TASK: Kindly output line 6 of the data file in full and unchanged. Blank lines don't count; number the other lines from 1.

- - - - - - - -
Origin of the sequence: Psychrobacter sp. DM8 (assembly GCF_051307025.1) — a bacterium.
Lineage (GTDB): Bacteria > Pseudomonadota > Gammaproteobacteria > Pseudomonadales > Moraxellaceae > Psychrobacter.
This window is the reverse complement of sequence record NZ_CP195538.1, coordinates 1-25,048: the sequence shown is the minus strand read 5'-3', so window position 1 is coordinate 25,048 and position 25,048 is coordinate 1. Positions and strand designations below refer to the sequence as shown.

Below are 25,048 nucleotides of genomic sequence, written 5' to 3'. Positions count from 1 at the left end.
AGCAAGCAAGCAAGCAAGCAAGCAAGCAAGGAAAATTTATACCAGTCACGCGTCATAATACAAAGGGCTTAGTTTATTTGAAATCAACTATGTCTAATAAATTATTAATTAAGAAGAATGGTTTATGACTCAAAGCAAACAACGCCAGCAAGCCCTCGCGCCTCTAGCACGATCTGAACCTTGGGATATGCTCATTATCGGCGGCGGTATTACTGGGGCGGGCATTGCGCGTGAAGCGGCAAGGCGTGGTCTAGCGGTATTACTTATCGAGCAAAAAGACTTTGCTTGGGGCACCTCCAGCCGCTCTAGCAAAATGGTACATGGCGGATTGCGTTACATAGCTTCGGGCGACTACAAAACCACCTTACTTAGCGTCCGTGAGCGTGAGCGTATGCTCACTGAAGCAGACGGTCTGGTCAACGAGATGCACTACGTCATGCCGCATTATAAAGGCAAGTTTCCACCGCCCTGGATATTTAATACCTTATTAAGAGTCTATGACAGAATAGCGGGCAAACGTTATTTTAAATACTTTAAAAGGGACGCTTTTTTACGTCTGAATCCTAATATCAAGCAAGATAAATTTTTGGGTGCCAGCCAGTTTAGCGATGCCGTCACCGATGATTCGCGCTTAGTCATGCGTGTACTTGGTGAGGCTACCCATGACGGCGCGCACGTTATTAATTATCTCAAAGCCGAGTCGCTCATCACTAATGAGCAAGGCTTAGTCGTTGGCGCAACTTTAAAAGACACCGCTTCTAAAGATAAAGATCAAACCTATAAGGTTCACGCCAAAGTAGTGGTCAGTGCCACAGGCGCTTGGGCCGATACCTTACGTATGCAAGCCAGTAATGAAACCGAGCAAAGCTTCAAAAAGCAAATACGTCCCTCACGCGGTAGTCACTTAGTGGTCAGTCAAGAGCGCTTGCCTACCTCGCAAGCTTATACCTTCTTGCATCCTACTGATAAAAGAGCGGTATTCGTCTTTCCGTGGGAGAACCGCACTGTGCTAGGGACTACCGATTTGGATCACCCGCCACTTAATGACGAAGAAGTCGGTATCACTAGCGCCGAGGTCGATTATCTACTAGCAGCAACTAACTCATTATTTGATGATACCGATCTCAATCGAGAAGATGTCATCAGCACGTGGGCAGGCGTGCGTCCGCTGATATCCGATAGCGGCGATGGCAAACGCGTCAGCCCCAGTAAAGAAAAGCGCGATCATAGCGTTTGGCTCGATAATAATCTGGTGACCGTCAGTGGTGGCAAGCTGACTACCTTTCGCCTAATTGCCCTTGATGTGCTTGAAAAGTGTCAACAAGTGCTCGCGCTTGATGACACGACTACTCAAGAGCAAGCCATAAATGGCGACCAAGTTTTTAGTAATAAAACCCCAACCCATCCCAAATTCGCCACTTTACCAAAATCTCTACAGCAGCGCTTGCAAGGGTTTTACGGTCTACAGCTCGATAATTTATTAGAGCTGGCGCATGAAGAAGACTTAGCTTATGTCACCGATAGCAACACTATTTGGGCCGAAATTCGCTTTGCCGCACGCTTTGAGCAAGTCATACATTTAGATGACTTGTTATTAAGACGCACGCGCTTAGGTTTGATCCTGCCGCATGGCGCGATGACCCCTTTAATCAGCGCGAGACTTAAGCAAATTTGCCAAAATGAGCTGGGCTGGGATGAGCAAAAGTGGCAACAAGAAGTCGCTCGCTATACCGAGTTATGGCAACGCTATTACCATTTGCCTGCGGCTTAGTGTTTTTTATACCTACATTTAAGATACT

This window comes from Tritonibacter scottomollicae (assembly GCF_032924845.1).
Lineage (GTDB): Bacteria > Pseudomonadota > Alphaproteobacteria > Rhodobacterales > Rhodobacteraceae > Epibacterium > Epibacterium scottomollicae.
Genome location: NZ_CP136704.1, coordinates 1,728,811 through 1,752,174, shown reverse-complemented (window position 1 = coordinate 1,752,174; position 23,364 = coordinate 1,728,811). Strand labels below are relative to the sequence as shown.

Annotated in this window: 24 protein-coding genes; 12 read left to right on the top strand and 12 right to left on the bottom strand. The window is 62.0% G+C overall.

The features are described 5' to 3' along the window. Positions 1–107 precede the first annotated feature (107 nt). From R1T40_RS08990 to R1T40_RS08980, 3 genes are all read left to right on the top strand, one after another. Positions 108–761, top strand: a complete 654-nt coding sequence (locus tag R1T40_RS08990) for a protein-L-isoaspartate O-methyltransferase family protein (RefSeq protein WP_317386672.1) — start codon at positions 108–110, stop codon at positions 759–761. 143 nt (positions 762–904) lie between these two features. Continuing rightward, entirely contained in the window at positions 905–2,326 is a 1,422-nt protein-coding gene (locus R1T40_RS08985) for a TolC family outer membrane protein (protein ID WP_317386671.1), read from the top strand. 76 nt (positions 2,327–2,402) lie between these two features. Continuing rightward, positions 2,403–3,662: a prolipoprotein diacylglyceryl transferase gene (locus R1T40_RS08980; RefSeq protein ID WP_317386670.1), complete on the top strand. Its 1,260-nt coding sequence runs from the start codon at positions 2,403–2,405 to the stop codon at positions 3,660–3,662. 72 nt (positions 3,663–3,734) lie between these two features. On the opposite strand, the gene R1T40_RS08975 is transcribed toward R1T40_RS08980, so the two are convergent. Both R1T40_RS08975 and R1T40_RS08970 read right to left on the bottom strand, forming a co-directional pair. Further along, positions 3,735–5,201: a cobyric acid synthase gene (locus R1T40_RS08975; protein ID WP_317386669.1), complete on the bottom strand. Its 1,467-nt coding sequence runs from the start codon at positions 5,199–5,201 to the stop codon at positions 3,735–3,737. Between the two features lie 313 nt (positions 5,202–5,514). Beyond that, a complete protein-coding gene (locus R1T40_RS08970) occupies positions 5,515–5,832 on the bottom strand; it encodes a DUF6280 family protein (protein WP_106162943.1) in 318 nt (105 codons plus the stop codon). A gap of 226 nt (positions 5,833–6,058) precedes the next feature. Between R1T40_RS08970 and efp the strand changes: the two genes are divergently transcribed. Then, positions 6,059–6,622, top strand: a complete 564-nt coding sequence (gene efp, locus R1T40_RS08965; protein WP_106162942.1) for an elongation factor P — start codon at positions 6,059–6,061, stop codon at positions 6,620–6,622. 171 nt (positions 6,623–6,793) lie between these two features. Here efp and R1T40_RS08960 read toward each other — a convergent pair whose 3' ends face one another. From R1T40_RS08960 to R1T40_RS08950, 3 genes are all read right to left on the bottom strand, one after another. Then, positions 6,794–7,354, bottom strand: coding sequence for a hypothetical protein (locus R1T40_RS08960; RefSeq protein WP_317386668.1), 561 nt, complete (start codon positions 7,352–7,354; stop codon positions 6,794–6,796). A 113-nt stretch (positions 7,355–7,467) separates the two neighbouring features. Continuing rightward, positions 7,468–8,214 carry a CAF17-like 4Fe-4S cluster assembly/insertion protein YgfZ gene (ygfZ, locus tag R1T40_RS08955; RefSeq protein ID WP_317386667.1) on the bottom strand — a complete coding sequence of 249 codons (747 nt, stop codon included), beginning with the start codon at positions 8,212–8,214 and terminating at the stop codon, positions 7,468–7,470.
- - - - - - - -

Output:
This window comes from Tritonibacter scottomollicae (assembly GCF_032924845.1).